[Updated] Dog Vaccines: What Every Vet (And Dog Owner) Should Know.

There have been lots of discussions (and confusion) about cat and dog vaccinations. How often, what vaccinations are really necessary, do risks outweigh benefits, and so on. The standard of care for decades was to vaccinate dogs and cats annually for several common diseases, without much "choice" about specific vaccinations or schedules. The recommendation from the and most veterinarians and is to vaccinate every three years, with careful selection of the vaccines needed for each specific pet.

cats to back yard dogs, all pets need a series of the core vaccines every year.

In most properly vaccinated dogs, the immunity should last more than a year, and often several years. However, immunity does decline with time and this decline rate varies with individuals. To maintain the best immunity in a reasonable way, revaccinations have proven very successful. Because the vaccines we use are continuously improving, some do not need to be given as often, depending on individual circumstances. Most dogs with low-risk lifestyles can be vaccinated every three years with the "core" vaccines and as needed for any "non-core" vaccines (most non-core vaccines require annual boosters). Your veterinarian will discuss the need and frequency of booster vaccinations for your dog based on your pet's needs and lifestyle.

Oct 20, 2015 - Some dogs do not need every vaccine

It is common knowledge among veterinarians that all dogs and cats do not need every vaccination possible every year Rabies - Rabies is among the most serious of canine diseases. It's dangerous to the population and deadly in dogs. Because of the real danger that rabies poses, rabies vaccinations are required by law in Maryland. Your dog will need one vaccine while it's a puppy, another a year later, and a booster shot every three years for the rest of its life.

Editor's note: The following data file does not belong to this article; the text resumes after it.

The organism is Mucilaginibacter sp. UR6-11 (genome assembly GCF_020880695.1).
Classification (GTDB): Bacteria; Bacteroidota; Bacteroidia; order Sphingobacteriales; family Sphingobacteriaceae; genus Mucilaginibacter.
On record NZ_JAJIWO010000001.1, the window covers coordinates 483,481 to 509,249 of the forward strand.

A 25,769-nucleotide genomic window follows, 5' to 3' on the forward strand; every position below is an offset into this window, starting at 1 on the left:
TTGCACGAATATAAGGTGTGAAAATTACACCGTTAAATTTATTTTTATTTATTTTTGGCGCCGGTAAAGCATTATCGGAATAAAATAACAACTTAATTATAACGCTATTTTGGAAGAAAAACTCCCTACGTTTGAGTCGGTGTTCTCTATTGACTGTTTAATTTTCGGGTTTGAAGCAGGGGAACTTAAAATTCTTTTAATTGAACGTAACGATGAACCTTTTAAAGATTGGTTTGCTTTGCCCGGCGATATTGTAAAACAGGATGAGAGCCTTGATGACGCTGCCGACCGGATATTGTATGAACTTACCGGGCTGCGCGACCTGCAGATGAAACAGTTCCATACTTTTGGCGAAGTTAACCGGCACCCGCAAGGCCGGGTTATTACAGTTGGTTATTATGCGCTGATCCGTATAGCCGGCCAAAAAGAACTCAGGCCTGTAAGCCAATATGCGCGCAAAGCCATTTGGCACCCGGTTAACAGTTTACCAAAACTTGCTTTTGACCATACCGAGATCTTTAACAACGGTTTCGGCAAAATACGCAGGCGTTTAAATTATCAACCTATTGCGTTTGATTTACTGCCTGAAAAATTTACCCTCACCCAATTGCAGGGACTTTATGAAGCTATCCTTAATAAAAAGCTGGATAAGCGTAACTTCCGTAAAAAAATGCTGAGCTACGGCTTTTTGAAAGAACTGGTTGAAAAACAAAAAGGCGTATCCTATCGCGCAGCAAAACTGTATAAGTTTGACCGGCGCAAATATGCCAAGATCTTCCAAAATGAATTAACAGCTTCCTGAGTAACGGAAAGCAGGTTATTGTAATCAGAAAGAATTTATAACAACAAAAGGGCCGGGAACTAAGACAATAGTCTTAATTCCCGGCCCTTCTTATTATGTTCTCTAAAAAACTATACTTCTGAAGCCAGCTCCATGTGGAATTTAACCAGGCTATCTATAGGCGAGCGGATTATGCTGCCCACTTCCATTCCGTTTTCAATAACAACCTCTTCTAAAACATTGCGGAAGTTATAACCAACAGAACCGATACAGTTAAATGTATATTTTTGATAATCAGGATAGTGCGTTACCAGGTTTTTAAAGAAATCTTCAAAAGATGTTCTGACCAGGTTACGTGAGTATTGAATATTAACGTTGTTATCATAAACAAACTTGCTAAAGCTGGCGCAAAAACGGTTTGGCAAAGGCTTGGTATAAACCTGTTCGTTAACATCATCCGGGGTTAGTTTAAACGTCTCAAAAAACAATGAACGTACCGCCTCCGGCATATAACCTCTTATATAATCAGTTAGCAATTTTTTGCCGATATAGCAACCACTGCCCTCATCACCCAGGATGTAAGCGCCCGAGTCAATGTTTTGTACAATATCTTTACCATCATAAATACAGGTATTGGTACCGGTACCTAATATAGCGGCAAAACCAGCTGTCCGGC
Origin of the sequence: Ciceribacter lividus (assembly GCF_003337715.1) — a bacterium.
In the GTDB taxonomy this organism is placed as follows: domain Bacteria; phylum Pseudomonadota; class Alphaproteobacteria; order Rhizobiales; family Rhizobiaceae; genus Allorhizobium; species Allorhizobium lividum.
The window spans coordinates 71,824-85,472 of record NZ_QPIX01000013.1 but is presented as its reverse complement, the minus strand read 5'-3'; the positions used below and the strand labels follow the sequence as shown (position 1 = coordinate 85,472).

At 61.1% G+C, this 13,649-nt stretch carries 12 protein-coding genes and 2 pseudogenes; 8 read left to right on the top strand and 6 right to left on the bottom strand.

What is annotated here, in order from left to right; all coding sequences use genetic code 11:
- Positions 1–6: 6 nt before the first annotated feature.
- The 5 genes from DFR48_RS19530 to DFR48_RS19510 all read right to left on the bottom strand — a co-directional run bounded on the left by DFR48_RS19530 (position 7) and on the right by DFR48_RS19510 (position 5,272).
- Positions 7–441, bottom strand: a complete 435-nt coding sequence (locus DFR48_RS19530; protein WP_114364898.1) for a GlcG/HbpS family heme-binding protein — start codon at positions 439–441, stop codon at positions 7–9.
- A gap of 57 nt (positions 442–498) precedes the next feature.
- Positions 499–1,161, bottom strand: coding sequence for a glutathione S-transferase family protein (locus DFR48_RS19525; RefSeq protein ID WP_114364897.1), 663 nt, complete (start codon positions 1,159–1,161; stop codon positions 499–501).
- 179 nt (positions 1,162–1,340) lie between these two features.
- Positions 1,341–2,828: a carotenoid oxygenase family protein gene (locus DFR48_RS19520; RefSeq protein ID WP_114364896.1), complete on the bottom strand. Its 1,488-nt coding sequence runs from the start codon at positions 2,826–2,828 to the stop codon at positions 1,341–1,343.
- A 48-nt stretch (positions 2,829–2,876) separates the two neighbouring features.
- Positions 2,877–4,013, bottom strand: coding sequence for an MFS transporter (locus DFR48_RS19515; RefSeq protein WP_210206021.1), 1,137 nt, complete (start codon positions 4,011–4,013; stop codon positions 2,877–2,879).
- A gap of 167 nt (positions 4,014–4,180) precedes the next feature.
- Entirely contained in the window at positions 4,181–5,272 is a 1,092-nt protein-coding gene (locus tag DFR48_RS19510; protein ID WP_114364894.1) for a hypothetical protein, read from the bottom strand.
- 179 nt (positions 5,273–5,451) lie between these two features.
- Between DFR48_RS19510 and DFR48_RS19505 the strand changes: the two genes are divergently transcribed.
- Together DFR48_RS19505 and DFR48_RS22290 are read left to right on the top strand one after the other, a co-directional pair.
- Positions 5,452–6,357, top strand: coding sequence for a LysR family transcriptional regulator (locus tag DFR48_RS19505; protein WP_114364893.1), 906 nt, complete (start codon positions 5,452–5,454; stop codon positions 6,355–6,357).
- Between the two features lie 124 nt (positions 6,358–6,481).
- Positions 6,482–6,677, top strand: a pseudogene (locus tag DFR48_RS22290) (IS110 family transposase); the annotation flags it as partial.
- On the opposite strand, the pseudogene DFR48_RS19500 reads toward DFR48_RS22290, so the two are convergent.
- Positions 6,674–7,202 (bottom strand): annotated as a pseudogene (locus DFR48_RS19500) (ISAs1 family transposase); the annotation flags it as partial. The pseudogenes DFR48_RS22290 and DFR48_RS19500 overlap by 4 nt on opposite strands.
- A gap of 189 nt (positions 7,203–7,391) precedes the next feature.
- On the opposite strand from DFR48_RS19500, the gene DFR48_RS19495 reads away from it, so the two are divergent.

This decision is between you and your veterinarian

When you think of rabies, you may think of wild animals such as opossums or raccoons; however domestic pets are just as susceptible to rabies as any other animal. Most state laws require that all dogs and cats be vaccinated for rabies. Rabies shots should be administered in the first year of your puppy's life, and then every 3 years thereafter. If you are traveling with your pet across state or international lines, you may need proof that your dog has an up-to-date rabies vaccination.

Are Annual Pet Vaccines Necessary? | Prevention

Your adult dog may not need annual vaccinations and can instead have — tests that check a dog’s immunity levels — to determine exactly which vaccinations are needed. One exception is the rabies vaccine, which is regulated by law and may be required every one to three years, depending on where you live and the type of rabies vaccine the vet uses.Although I am sure you need to vaccinate your puppies, are annual vaccinations for your adult dog even necessary? Probably not, and since all vaccinations have potential side effects (like allergic reactions and immune-mediated hemolytic anemia) you need to ask yourself if your friend is in more danger from the vaccine or the disease. The best way to decide whether or not to get vaccine boosters is to check the levels of antibody in the dog´s serum but it is expensive and may not even provide an accurate picture. (There are cells in the body that can become active when stimulated by the virus and become active in producing antibodies.) If you do not take your dog to a groomer or boarder that requires vaccinations every year you can get by testing every three or four years, and then vaccinate only is she needs it. If your veterinarian tells you he wants you to vaccinate every year (like with the “wellness plan” where the costs of the vaccines are covered but serum titer levels are not) it is up to you to protect the health of your dog by refusing the boosters.